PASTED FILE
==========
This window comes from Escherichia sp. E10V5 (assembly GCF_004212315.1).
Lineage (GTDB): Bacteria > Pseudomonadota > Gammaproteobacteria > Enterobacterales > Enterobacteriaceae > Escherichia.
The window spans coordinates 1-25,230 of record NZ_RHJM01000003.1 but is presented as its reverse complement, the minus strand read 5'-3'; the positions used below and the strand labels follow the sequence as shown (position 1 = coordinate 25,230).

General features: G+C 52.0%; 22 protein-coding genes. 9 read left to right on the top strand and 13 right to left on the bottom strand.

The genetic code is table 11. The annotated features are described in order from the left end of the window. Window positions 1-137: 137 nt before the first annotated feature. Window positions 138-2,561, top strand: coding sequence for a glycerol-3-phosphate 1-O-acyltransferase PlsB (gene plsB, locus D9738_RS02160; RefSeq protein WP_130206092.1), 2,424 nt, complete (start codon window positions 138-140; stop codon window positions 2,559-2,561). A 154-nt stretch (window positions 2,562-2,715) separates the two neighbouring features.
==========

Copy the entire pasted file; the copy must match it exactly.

This window comes from Escherichia sp. E10V5 (assembly GCF_004212315.1).
Lineage (GTDB): Bacteria > Pseudomonadota > Gammaproteobacteria > Enterobacterales > Enterobacteriaceae > Escherichia.
The window spans coordinates 1-25,230 of record NZ_RHJM01000003.1 but is presented as its reverse complement, the minus strand read 5'-3'; the positions used below and the strand labels follow the sequence as shown (position 1 = coordinate 25,230).

General features: G+C 52.0%; 22 protein-coding genes. 9 read left to right on the top strand and 13 right to left on the bottom strand.

The genetic code is table 11. The annotated features are described in order from the left end of the window. Window positions 1-137: 137 nt before the first annotated feature. Window positions 138-2,561, top strand: coding sequence for a glycerol-3-phosphate 1-O-acyltransferase PlsB (gene plsB, locus D9738_RS02160; RefSeq protein WP_130206092.1), 2,424 nt, complete (start codon window positions 138-140; stop codon window positions 2,559-2,561). A 154-nt stretch (window positions 2,562-2,715) separates the two neighbouring features.